I tried the ultra-luxe Miele B 4826 FashionMaster iron and I have a few issues, let’s say

The new Miele B 4826 FashionMaster promises pro-level ironing but only for those with deep – and very flat – pockets

Miele B 4826 FashionMaster
(Image credit: Miele)

As a reviewer of irons and steam generators among other things, I was recently loaned Miele’s latest ironing system, the FashionMaster B 4826 (opens in new tab). According to what I could glean from Miele’s press release, the FashionMaster brings professional efficiency to home ironing by dint of its clever ironing board which has a fan built in to it. Unlike a standard iron or steam generator and a separate ironing board, the Miele FashionMaster is an all-in-one ironing solution that folds up in a thrice to store away in the laundry room.

Well, a huge box duly arrived and I managed to manhandle it down the hallway and proceeded to unpack it. It wasn’t easy because the FashionMaster is really heavy, but I got there in the end and managed to unfold it without so much as a glance at the manual. I then stood and stared at it for a while wondering why anyone would need, let alone want such a thing. And then it dawned on me – this is for really rich people with a separate laundry room and probably a maid to do all the house work. People with loadsa money who would snap up anything as long as it came with a reputable high-end badge and cost a fortune.

Miele B 4826 FashionMaster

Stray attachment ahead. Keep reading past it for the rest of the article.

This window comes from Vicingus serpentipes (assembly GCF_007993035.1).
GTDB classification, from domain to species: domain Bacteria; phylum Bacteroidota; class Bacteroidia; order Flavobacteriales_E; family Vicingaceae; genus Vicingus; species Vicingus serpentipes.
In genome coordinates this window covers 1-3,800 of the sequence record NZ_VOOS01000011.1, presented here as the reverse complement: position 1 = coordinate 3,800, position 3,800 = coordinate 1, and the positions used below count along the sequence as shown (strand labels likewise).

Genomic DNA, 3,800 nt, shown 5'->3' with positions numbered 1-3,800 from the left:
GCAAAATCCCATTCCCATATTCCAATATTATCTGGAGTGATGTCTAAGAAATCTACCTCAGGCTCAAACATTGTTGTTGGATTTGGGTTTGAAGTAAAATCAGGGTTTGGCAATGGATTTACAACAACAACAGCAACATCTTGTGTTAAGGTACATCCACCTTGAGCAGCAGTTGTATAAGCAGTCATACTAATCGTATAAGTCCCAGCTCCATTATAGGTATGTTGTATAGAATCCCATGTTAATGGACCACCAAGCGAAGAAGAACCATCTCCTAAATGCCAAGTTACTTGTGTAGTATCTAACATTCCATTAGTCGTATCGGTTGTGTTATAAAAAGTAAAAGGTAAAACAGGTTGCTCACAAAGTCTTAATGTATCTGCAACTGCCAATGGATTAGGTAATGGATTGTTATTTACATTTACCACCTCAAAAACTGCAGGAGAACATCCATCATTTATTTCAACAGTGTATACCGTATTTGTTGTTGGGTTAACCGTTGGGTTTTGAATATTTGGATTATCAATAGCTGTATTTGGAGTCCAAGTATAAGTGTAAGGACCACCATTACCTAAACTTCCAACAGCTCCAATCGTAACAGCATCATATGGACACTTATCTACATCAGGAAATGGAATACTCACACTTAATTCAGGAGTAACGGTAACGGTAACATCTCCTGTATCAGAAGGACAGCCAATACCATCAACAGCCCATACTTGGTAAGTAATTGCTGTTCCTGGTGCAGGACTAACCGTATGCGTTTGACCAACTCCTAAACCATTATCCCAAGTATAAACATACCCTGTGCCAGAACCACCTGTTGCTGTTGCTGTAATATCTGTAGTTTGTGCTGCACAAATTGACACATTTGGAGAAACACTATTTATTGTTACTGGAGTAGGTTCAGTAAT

(Image credit: Miele)

Now I should add before continuing that I’m a huge Miele fan and would have the entire house equipped with Miele products if I could afford them all. However, I’m struggling to understand the concept of this contraption before me and for quite a few reasons. Firstly, my seamstress wife and I have tried a lot of steam generators in the past – which you can read about in T3’s guide to the Best Irons & Steam Generators – so we’re both quite experienced in this regard. Steam generators have much bigger water tanks than standard irons and this makes it possible to iron for a really long time without having to run back to the tap for a refill.

Miele B 4826 FashionMaster

If you look very carefully you might just see the titchy water tank on the side of the main housing

(Image credit: Miele)

Hence I was first drawn to the FashionMaster because of the huge size of its main side compartment which I figured must house the biggest water tank in the history of ironing – wahey, no more regular refills. Well I was wrong because the removable water tank is tiny – just 1.25 litres built into an area that looks like it could easily accommodate four times the amount. By comparison, the stupendous top-of-the-range Philips PerfectCare 8000 Series (opens in new tab) steam generator I recently reviewed in T3’s aforementioned best irons guide has a 1.8-litre tank and the whole package is a fraction of the size of this menhir-shaped behemoth.

Miele B 4826 FashionMaster

(Image credit: Miele)